With this setup, players can attack from range with a bow or a sling, but typically a bulk of engagements with feral animals and other tribes will be done with clubs and spears. PRIMAL’s melee combat isn’t the most satisfying. This is still based off of a shooter skeleton, which is very telling with the lack of a blocking or parrying system. There were numerous occasions where I felt like I was just hammering the trigger, trying to bash people with little to no strategy or skill. Thankfully, the series retains its stealth gameplay from previous iterations with quick takedowns and various perks to keep combat fresh and engaging.
But PRIMAL’s hook and newest evolution to the series is the ability to tame wild beasts. Takkar, for some reason or another, is a Beast Master with the ability to commune with the spirits of animals and tame them into faithful companions. Oftentimes, I enjoyed sitting in a bush and having my jaguar charge forward to claw out my enemies for me. Controlling the beasts is simple, with only a point and click for movement or attack, but it’s effective and shakes up engagements in an innovative way. The only pitfall with the system is that my beast would roam around, while I was trying to remain hidden, and ruin my plans (tip: don’t bring your pet to stealth missions!).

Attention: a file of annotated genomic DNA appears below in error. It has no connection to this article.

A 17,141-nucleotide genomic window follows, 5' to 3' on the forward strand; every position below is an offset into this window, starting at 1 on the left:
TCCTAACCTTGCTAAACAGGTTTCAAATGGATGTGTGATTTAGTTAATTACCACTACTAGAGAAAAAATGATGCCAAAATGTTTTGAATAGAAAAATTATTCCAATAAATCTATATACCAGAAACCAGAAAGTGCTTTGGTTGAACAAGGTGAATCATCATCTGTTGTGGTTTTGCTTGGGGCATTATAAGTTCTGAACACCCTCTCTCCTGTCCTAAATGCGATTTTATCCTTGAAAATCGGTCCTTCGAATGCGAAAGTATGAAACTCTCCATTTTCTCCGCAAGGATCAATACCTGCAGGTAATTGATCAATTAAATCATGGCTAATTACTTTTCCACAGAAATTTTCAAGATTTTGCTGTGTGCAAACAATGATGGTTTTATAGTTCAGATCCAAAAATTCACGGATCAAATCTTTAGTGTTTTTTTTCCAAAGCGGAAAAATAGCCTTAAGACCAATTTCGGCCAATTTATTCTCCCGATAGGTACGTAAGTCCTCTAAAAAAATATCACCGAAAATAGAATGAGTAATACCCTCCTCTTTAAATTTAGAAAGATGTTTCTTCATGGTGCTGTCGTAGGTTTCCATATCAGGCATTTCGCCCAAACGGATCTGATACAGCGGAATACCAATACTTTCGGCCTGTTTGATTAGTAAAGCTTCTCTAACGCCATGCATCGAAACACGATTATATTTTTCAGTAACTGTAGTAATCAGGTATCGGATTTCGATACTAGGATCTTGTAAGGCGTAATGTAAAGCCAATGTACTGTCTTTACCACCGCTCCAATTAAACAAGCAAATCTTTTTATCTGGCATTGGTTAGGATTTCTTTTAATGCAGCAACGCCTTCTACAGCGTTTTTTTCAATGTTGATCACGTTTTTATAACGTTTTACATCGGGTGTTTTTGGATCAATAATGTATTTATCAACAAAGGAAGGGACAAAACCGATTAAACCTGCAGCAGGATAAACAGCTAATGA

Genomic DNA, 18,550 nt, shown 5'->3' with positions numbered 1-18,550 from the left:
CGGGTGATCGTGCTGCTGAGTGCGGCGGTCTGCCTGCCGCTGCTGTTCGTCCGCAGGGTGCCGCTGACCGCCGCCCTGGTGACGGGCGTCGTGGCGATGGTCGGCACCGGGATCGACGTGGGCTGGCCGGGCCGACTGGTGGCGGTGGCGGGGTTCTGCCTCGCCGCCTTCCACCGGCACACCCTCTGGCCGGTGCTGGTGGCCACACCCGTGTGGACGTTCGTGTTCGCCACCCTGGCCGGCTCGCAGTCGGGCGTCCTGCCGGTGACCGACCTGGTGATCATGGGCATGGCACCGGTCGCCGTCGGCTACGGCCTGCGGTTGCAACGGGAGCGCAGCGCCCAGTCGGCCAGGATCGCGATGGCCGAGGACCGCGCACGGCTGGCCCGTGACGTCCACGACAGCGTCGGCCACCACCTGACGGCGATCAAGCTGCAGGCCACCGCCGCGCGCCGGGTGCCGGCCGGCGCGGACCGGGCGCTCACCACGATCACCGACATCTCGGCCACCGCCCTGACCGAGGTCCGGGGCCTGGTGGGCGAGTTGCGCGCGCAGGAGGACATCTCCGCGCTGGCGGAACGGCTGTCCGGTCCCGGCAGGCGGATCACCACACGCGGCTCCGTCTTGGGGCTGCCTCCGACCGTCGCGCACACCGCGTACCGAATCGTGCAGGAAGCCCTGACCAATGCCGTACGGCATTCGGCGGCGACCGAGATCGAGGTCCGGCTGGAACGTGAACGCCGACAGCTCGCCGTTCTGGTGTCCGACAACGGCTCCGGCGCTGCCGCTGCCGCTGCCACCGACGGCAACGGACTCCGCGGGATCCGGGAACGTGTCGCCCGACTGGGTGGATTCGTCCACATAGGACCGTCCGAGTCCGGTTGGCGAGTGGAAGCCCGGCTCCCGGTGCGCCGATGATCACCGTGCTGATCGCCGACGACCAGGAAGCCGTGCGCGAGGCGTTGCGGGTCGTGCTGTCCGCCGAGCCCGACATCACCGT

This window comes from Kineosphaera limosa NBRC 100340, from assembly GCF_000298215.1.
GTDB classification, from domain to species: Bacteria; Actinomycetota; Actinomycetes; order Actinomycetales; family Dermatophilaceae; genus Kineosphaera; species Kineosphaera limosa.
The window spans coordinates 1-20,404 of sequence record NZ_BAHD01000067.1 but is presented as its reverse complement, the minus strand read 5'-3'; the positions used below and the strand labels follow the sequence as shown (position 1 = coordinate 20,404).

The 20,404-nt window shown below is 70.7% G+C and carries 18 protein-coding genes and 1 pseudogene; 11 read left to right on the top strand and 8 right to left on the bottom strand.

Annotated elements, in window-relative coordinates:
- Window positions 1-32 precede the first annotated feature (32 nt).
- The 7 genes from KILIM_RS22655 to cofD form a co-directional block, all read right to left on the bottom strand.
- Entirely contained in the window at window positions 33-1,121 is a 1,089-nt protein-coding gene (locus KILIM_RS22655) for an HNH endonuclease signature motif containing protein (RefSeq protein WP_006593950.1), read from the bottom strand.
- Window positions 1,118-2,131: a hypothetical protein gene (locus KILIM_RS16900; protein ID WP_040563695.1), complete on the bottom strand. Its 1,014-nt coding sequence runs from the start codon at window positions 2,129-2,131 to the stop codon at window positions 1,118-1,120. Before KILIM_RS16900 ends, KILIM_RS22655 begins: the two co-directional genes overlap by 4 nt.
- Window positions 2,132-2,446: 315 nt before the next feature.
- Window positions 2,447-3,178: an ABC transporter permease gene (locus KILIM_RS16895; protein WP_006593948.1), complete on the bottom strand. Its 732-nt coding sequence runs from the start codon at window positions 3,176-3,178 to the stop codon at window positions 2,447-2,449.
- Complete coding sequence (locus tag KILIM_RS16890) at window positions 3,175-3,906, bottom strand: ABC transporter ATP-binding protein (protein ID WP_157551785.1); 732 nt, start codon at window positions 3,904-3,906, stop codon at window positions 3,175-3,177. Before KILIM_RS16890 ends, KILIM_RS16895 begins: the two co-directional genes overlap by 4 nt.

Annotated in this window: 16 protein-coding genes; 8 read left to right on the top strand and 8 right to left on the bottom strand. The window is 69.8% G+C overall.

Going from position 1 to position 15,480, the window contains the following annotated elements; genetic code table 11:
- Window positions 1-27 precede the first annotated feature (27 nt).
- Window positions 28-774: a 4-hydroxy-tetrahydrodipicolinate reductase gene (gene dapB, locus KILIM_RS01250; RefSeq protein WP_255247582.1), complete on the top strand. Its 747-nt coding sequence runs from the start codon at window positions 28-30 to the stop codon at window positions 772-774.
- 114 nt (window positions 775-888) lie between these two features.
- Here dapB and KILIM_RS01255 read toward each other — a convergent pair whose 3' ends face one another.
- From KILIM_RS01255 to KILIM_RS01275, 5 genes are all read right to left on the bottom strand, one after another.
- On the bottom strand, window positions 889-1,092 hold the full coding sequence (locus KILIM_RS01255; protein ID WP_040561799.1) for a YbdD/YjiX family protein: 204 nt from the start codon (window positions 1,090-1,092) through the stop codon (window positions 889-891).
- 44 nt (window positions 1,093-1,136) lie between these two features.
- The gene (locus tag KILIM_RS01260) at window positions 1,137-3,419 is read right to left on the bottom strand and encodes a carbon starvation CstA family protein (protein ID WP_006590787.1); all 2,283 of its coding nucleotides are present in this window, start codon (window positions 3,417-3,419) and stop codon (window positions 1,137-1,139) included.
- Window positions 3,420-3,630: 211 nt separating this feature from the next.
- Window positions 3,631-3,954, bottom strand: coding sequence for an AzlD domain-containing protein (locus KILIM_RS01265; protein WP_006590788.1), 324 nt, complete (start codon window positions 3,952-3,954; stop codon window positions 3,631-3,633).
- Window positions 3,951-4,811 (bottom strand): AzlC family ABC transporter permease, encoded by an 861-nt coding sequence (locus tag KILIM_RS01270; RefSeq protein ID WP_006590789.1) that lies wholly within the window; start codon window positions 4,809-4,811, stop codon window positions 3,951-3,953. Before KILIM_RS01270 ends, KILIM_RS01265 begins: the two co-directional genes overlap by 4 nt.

Jaguar: Man’s Best Friend
All of this leads to one lingering question: Is PRIMAL robust enough to be considered its own game and not simply a retextured version of FAR CRY 4? Many of FAR CRY’s staples return in completely reimagined versions, such as binoculars replaced by a scout owl to pinpoint enemies. Still, others are lazy and tacked on, like how bonfire hills replace radio towers as the generic “capture this location” objective scattered across the world. It’s this fear of deviating from the license that holds PRIMAL back from its true potential. For a game set before the invention of the wheel, it plays out exactly like it does when you’re facing modern mercenaries with cutting-edge equipment. You still liberate outposts, you still use a grappling hook (this time made of wood and stone), and you still embark on repetitive side quests. But if PRIMAL does one thing correctly, it proves that the FAR CRY formula is effective, because even in the setting of 10,000 BCE, it is still fun to plan out engagements with all of its open world tools and abilities.
FAR CRY PRIMAL is not a game-changer for the open world genre, but it does offer some unique experiences (like stabbing a sabre-tooth with a janky spear!). The open world is massive and there is an incredible amount of tasks to do and caves to explore. The land of Oros is beautiful. But I can’t help but feel like the crutch of FAR CRY’s gameplay loops hold the game back from really exploring the potential of the setting. The evolutions it does offer are exciting and unique, though I wish the entire game had been more willing to embrace new ideas in its exploration of the past. Regardless, FAR CRY PRIMAL is a blast to play and really does offer a wealth of content for a full price experience. If you were looking for a stone age adventure unlike anything you’ve played before, PRIMAL will disappoint. But if you’re a Far Cry fan looking for the ideal synthesis of core series concepts, this is the game for you. As for myself, I’m eager to see what new twist will be introduced in the next entry of the series.
Played on Xbox One, also available on PC and PS4.